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Interview: Manchester United's Diogo Dalot on working with Ralf Rangnick, learning at Porto and facing Atlético de Madrid in the UEFA Champions League last 16

"We're on a journey and hopefully we can continue improving," says the 22-year-old as Manchester United prepare for their round of 16 second leg against Atlético de Madrid.

Diogo Dalot warms up before Manchester United's group stage match against Young Boys
Diogo Dalot warms up before Manchester United's group stage match against Young Boys Getty Images

Signed from Porto in 2018, defender Diego Dalot has had to battle for game time throughout his spell at Manchester United, but the 22-year-old is still hungry for action.

As his side prepare to welcome Atlético de Madrid in their UEFA Champions League round of 16 decider, with the sides locked at 1-1 after the first leg, the Portugal international discusses Ralf Rangnick's tactics, being a cheeky ball boy at Porto, and why some wise words from Tom Hanks have helped to keep his struggles in perspective.

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On Atlético's mindset

Highlights: Atlético 1-1 Man. United

When I think of Atlético, obviously I don't know [them] from the inside, but what I can see from the outside is their values, the way they express themselves, their desire. We have a word in Portuguese to describe this desire to win every single ball, hunting down everyone, defending... being there for 90 minutes, fighting for each other and trying to win every single ball as if it was the last.

We need to be ready for everything, because they're a fantastic team, not only in the Liga, but also in the Champions League. They've been having a fantastic season, and they've shown what they can do over the last couple of years. I'm sure it's going to be a very good game to watch, and hopefully we can go through.

Diogo Dalot played for Porto vs Liverpool in 2018
Diogo Dalot played for Porto vs Liverpool in 2018 Getty Images

On coming through the ranks at Porto

For every young player that grows up at a great club like Porto, you need to learn the values of the club. When I say values, I mean the way you should work every single day, the way you need to approach every single game, every single session. I was fortunate enough to grow up in this environment from the age of ten. It's [about] being professional every single day, it's feeling the passion that you need to have every single game, every single training session, feeling the energy from the fans.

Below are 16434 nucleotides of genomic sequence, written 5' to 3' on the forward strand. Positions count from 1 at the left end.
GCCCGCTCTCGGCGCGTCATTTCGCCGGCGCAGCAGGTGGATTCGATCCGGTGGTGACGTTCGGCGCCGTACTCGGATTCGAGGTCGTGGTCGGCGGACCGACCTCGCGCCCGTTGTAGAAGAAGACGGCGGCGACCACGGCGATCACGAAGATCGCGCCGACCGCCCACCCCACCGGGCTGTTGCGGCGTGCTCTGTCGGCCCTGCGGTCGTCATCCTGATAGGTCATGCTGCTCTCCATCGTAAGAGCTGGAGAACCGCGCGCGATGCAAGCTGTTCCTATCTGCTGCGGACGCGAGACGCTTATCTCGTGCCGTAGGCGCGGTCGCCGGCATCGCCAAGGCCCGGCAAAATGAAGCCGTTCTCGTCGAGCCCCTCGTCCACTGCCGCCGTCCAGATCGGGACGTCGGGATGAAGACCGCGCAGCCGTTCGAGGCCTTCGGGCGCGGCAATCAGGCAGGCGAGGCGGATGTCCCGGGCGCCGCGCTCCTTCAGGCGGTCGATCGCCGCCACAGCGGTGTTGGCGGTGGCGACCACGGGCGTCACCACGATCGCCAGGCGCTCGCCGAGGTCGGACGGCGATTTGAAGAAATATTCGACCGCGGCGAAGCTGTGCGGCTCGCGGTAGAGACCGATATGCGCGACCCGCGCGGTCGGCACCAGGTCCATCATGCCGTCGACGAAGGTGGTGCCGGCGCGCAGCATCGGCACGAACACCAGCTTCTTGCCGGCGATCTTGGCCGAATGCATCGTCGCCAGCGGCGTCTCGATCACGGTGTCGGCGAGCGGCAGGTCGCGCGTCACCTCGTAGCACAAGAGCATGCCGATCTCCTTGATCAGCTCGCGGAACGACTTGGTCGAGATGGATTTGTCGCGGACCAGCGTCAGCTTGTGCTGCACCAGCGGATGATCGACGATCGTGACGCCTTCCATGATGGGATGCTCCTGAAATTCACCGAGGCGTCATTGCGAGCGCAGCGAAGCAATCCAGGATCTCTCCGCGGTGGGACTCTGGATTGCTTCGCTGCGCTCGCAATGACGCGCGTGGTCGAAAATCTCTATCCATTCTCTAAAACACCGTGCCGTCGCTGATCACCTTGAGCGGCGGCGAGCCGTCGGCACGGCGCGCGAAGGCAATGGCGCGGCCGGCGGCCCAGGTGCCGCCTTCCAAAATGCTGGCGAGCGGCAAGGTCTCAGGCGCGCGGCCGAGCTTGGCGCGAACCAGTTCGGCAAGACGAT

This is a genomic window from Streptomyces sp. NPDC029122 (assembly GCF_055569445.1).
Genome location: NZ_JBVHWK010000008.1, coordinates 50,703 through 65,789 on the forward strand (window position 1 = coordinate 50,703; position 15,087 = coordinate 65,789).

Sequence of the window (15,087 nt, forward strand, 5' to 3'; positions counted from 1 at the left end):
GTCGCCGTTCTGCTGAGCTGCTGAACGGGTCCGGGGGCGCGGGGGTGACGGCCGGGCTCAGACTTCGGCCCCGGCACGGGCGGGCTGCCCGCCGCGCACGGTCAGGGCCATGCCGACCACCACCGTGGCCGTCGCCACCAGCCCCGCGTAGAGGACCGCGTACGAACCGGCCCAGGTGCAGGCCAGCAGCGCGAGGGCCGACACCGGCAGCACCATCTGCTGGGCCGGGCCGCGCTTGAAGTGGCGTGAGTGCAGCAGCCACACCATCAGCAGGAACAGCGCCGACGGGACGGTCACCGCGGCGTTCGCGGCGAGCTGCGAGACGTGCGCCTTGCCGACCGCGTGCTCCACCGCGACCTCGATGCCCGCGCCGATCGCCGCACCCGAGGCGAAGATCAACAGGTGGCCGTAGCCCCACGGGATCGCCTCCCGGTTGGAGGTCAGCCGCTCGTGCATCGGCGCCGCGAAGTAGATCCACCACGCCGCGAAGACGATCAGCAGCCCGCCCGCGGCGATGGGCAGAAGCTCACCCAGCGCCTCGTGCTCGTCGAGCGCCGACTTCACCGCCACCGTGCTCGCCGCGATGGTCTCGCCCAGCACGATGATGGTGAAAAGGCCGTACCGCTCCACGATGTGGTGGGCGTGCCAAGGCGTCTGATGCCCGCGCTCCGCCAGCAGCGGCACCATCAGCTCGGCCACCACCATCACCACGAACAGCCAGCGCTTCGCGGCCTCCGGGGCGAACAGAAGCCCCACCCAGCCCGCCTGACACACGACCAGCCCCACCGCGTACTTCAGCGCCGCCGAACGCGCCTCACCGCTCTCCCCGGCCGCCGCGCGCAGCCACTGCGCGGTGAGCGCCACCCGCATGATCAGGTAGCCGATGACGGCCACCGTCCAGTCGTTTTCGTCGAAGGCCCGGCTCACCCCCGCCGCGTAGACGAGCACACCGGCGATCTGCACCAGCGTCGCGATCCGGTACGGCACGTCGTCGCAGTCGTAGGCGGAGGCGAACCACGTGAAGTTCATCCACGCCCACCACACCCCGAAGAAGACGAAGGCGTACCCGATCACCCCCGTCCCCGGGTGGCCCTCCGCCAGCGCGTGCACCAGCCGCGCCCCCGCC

On being a ball boy: tips and tricks

Man. United's group stage story

To be honest, at Porto we had a rule: every time you threw the ball to a Porto player, you had to be quick. But then to the opposition, you'd have to throw it slowly on the floor, sometimes take a little bit longer. These are the small things that you learn from a young age [...] sometimes being a little bit cheeky here and there.

For example, I remember – I don't know if it was last season – against Tottenham, a ball boy threw it very quickly to their player. I love to see these things because it shows that [the ball boys] are feeling the game, they are understanding the game and they are connected.

On working with Ralf Rangnick

All of Manchester United's group stage goals

Ralf talks a lot about anticipation and being proactive, and that's one of the things that I've been trying to work on the most because sometimes being at the right place at the right time can stop you making mistakes.

We have a demanding type of game, a demanding style of play; you want to press really high, but you also want to be careful with balance at the back. Then when you have the ball, you have to play forward, you have to be intense, you have to help the team in the last third as a full-back. However, you also have to be ready to defend as well. It's demanding, but we're at a club where everything is demanding. Everything is the highest level, highly competitive.

On competing for a place in the team

Diogo Dalot celebrates with Marcus Rashford
Diogo Dalot celebrates with Marcus Rashford Visionhaus/Getty Images

Competition only brings you good things. Whether it's that you need to push a little more so you can play or whether it's that you're playing and you cannot stop because you have someone that wants to take your place. At the end of the day, if that competition is healthy and for the greater good of the team, everybody's going to win.

I can understand that sometimes when players are not playing, they feel down or they're not so good in training, and I've been there, I've felt it as well. It's funny, I saw a video from, I think it was Tom Hanks. He was saying that if you feel great, if you feel good, 'This too shall pass', and if you feel lonely, if you're not playing, 'This too shall pass'.

So time is our ally at this moment as I've said many times before, especially during these last two seasons at Manchester United, where I haven't had as much game time as I've wanted, but also through injuries. But I feel like these last couple of months, and especially last season, helped me to turn that into a positive and get going again.

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